No, this does not explain how people successfully keep wild caught discus with tap water, but it is fair to say that discus still in the wild must possess some degree of physiologic adaptability, otherwise they would have become extinct years ago. Darwin's theory (while controversial to many) postulates that the longer a species survives, the more it adjusts to its climate and becomes more tolerant of what nature dishes out (or it ceases to exist). So, the longer discus exist in the wild, with fluctuating climate and conditions as they are today, the more tolerant the ones that propogate will become (in most cases).
I would not hesitate to apply these concepts to other species of fish as well. Of course, one may ask, why can some fish tolerate never having their water changed while discus (most of the time) cannot, despite the genetic adaptations? Well, again, we have to go back to the past, and its pretty simple- however they came to be (whether you believe in divine creation or primordial soup), each species was born of its own unique circumstances, therefore producing varying margins of genetic and physiologic tolerance in regards to pH, temperature, GH, KH, etc. through the process of natural selection and mutation.

Of course, this is fairly general and needs further testing. I don't have a bunch of discus lying around to dissect and see what may have contributed to their demise, nor do I have the funds or resources necessary to conduct longitudinal studies regarding how they execute glycolysis or the like. But, I hope the above information at least helps with everyone's understanding, and that those who are naturally inquisitive now have a bit more information to rely on regarding the "laws" of discus keeping.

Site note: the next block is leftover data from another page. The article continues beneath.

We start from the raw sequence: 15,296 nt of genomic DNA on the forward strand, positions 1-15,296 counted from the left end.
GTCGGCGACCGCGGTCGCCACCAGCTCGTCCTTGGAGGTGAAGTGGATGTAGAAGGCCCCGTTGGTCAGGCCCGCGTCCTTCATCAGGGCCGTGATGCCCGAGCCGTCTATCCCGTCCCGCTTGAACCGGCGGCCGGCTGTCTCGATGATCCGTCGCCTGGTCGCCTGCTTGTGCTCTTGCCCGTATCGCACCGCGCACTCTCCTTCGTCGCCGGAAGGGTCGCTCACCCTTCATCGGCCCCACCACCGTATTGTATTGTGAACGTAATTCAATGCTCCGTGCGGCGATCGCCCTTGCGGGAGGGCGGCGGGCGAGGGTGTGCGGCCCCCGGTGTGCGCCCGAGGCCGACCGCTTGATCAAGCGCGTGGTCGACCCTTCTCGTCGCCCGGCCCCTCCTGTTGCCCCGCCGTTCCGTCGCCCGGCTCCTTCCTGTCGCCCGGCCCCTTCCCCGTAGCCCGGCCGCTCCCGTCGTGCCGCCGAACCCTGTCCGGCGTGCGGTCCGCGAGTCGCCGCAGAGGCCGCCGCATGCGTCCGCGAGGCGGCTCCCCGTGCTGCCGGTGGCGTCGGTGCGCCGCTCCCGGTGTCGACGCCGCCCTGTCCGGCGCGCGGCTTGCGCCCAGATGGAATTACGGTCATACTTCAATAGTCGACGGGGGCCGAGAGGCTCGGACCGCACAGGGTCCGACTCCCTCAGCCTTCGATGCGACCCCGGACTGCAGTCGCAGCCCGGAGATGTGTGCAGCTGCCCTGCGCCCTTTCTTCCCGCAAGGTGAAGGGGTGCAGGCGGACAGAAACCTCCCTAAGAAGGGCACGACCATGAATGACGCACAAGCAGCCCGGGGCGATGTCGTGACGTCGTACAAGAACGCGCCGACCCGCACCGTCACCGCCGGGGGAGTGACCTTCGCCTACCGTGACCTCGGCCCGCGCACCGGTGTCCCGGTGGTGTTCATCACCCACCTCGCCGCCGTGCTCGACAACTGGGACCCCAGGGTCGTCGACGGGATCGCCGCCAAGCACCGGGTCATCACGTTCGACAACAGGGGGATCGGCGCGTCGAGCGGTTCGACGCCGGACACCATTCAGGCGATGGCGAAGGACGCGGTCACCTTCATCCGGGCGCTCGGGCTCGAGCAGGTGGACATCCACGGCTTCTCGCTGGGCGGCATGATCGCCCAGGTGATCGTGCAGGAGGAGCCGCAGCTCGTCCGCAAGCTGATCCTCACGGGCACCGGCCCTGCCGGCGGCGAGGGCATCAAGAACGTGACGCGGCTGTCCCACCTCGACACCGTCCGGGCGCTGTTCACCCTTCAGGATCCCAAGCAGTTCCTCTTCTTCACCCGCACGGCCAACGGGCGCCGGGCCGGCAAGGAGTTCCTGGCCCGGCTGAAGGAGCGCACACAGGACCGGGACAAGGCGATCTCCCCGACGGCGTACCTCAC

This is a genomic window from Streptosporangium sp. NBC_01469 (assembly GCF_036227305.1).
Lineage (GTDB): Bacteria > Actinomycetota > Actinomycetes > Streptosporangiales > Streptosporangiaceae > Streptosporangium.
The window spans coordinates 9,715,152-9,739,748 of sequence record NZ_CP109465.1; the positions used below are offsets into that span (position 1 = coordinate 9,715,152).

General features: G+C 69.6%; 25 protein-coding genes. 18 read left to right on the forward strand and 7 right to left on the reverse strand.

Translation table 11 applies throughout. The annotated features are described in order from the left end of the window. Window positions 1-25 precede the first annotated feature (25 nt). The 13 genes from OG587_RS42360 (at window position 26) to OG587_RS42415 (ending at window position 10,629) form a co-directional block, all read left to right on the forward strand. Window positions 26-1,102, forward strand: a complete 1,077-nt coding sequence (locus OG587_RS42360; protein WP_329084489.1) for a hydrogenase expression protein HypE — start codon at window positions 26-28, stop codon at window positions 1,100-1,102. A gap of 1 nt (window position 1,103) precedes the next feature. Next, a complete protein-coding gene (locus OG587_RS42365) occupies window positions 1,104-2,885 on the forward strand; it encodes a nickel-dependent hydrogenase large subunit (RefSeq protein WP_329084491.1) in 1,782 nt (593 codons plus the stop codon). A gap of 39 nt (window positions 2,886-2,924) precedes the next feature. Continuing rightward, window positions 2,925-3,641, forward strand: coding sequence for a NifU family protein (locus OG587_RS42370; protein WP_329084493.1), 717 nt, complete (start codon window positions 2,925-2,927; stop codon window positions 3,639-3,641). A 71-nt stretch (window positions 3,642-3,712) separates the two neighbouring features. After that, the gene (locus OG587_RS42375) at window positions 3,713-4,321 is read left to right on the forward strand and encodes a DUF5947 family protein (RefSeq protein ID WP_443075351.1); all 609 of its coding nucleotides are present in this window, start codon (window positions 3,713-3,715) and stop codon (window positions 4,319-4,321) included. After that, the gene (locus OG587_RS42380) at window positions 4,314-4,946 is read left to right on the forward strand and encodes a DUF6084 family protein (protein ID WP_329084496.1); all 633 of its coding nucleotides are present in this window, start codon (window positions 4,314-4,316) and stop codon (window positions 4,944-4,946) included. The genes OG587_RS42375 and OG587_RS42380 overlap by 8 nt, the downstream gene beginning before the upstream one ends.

Please feel free to add or correct if necessary.
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post #47 of 128 (permalink) Old 03-28-2018, 04:22 AM Thread Starter
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Very well laid out and also well said, & thoroughly explained in understandable layman terms, Submariner.

I'm very happy that you chimed in with your expertise, and it seems that your concept could very well have a lot of validity !

This could be the beginning of a scientific explanation as to big 'WHY', and I for one hope that it is.

Many thanks for your post.
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post #48 of 128 (permalink) Old 03-28-2018, 04:23 AM
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This is very good @Sub-Mariner and brings up an important point. There are many other fish endemic to the waters where discus are found that are just as temperamental and fragile to changing water parameters: pH fluctuations, bacterial load, temperature, etc... as the discus: geophagus, Uaru's, altum angels, satanapurca's, to name a few of the more well known choices. I have some rare, wild hyphessobrycon and phenocogrammus species that are even more demanding than my discus.

The idea that the discus has a "special" extra-ordinate demand for such particular conditions does not take into account the other freshwater fish that we keep that demand similar environmental conditions.

As far as discus, I have kept both domestic and wild, and while the domestics can take a bit more leeway- that give is a lot less than most would assume. Species adaption takes longer than a few generations, as Darwin made clear, our 100 years of playing with the genomes have not alleviated their demands for low- to nil bacterial load and a neutral pH in order to reproduce ( which is truly the measure of a fish that is well conditioned to its environment).